Is Yoga Functional Movement? Exploring "Borrowing" Movement and Varying Pose Strategies
October 6, 2021

How to make yoga more functional is a question we think about a lot. It’s a core component of physiyoga, after all. One answer may be to mimic how we execute movement patterns from sports and life where we get to the functional end goal using lots of different strategies and where movement is often borrowed from one area of the body to support another, helping us therefore be actually more in line with how we move instinctually in our day to day.  By doing this, we can use what we do in yoga and physiyoga classes as ways to increase our robustness and confidence in our desired movements!

For example, the way you reach behind you in the car varies every time, one time you may turn your neck first, another time you may lean back first, those are different strategies of executing the same movement. Each is valuable and gets the job done, and actually, the variety is really good for keeping more parts of our body moving well.

The action itself requires a combination of moving parts, namely shoulder extension and rotation, but we also need to borrow spinal extension and rotation to achieve the goal of reaching behind comfortably.  The action of throwing a baseball uses the same combination of potential strategies and movement borrowing from different parts of the body.

There are lots of examples of how our day to day and athletic movements are similar. Yet the main thread that groups that way we perform athletics and day to day moves in a different bucket from yoga is that they are mostly performed in different ways each time, where mobility is needed across multiple joints and body areas and not just restricted to one joint or body area and done with the same strategy each time.

Think about how you sweep the floor, you don’t plan each part of the movement, you meet the demand of the task within the parameters of the room, the space, the surface, that dictates the strategy you use. You have the freedom to use both the movement of the spine and pelvis to achieve this, we are borrowing movement along the chain, not restricting the motion to just the spine (as in how yoga twists are taught sometimes).

Typically in yoga, we’re instructed not to borrow movement during classes. As a result, the way we move tends to be less practical. Case in point? Students are used to hearing cues to keep your spine stable during arm binds or garuda (eagle pose). You’re instructed to lock your knees in line during an utkatasana twist. Or, you’re directed to keep your pelvis from moving—or to keep hips “square and level”—in warrior 1 or warrior 3. None of which is how your body would normally move on its own in these positions.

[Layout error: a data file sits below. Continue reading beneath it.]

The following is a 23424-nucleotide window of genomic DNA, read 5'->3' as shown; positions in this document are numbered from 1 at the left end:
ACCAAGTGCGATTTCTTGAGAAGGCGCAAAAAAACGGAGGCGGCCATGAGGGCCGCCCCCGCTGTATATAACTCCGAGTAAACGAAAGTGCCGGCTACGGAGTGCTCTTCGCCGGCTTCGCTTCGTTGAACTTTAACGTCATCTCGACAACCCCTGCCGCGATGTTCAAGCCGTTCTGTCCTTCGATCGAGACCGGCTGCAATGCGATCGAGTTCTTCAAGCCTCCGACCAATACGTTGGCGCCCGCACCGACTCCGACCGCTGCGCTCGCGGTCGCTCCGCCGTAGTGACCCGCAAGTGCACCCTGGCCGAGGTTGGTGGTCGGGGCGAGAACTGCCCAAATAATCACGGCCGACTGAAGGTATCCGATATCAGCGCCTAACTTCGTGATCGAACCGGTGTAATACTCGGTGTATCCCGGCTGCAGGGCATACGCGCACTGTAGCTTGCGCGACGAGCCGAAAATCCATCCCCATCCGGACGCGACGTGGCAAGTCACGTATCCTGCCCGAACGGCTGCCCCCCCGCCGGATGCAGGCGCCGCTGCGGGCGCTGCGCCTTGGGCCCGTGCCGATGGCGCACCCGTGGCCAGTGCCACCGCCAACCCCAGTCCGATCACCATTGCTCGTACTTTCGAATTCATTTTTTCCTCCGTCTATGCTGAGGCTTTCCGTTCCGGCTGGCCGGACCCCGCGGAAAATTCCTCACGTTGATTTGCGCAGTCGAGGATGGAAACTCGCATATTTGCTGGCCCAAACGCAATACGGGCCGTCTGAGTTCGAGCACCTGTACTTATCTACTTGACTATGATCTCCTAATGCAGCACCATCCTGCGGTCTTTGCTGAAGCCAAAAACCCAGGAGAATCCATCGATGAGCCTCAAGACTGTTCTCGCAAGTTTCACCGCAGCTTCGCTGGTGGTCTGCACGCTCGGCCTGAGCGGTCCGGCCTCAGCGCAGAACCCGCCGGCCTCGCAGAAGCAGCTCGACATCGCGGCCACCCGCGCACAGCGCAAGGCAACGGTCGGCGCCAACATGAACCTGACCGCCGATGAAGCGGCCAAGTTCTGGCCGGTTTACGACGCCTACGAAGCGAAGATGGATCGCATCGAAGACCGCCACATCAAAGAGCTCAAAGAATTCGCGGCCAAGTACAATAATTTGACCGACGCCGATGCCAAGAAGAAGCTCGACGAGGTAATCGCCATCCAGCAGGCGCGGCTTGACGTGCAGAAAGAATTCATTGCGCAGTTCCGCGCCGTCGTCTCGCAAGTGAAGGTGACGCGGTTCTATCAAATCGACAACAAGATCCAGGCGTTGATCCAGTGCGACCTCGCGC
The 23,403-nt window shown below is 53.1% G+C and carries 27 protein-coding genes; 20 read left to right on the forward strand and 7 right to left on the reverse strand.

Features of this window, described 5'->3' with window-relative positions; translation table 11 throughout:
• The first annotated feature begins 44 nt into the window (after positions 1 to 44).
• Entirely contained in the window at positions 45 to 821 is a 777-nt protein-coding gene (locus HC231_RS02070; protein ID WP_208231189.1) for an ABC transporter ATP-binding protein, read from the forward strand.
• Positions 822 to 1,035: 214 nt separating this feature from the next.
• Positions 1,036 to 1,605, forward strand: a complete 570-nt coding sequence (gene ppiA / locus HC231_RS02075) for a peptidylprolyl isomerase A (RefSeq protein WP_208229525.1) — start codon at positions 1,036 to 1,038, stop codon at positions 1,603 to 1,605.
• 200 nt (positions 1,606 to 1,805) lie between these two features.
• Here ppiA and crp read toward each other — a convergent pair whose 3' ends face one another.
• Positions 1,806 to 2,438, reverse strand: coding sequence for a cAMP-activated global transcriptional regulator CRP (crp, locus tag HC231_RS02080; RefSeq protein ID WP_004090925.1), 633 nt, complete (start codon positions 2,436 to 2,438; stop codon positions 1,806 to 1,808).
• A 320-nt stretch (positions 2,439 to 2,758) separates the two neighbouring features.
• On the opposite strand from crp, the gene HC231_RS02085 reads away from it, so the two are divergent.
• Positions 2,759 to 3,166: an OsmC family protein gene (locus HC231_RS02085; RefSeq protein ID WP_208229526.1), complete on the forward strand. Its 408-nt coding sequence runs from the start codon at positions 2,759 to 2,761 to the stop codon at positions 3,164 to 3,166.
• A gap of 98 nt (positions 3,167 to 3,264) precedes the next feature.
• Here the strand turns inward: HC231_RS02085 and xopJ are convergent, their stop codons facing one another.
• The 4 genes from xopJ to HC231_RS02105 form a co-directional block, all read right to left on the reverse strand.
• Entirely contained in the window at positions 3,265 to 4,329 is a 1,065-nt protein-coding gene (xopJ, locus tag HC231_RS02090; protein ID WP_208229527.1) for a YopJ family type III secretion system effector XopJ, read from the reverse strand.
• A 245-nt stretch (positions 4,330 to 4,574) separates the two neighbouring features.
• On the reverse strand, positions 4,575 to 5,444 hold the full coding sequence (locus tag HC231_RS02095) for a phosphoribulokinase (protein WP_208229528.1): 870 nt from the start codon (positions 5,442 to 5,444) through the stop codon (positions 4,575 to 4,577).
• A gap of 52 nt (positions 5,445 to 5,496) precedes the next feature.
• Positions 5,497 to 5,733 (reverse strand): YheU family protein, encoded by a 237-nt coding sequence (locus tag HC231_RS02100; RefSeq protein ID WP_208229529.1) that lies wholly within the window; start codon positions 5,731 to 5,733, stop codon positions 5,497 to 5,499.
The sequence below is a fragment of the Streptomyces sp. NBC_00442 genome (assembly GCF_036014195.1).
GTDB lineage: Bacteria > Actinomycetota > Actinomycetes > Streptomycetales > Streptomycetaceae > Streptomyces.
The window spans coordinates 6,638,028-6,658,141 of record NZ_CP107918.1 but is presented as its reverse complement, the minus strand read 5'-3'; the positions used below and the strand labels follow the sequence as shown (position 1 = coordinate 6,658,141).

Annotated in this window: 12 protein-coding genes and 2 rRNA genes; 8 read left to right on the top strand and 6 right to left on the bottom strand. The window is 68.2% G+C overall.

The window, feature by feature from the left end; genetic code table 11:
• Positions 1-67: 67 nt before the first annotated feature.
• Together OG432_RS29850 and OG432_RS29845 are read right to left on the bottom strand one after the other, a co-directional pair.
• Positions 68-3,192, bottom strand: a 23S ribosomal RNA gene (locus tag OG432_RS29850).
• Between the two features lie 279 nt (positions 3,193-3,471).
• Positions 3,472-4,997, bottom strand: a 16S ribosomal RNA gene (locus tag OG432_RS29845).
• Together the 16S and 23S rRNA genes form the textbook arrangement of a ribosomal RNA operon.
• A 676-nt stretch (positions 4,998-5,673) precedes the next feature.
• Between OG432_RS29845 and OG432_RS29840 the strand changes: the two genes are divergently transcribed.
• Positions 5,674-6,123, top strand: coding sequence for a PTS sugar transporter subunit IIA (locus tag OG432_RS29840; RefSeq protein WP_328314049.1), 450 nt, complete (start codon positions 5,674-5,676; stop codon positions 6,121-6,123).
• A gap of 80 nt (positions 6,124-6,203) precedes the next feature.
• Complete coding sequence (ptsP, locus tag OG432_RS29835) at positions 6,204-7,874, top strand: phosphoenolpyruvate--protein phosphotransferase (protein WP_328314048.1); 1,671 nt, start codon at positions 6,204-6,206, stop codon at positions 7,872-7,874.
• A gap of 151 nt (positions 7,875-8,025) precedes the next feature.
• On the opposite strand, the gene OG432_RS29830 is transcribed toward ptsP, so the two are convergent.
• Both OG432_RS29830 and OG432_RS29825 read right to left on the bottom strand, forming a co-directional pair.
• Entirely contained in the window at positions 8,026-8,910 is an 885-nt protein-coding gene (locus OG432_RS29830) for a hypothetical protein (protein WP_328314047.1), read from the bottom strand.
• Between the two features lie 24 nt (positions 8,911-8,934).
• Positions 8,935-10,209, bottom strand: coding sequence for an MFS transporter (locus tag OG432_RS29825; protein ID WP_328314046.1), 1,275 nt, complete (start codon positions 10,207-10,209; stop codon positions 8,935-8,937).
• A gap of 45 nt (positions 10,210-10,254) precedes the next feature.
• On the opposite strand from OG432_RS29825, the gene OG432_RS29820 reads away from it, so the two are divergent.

What about movement strategies in yoga, here’s where we can explore using different ways of cueing and start to forego alignment for a different goal.  We love the idea of moving from plank to downward dog differently each time in class, “this time initiate the movement from your shoulders, this time from your hips, from your spine, from your feet, how does it feel differently?” Or making the cues more about a feeling, “can you make your seated spinal twist feel more integrated from foot to spine”, “more easeful” instead of driving the shape of the pose anatomical cue by anatomical cue, instead we allow the students to be in the driver seat to figure out an optional strategy for them.

So how do we make yoga more functional and create classes where it’s A-okay to borrow movement? How we get to that point has everything to do with: the teacher, the class, the sequencing, and the pace. The main differences between borrowing movement patterns in life and sports vs. yoga are speed, repetition, variety, and end-range goals.

Speed

While this variable is dependent on the teacher, studio, and class you take, for the most part, yoga has some pretty slow moving components and holding of postures. We sometimes stay in the pose for a while in an effort to push your body to the limit of its neuromuscular control, stability, strength, and endurance, which can lead to injury. This differentiates yoga from most athletics and functional activities, which require you to quickly move your bodies into and out of positions  that utilize motion to meet a specific end goal.

Repetition and Variety of shape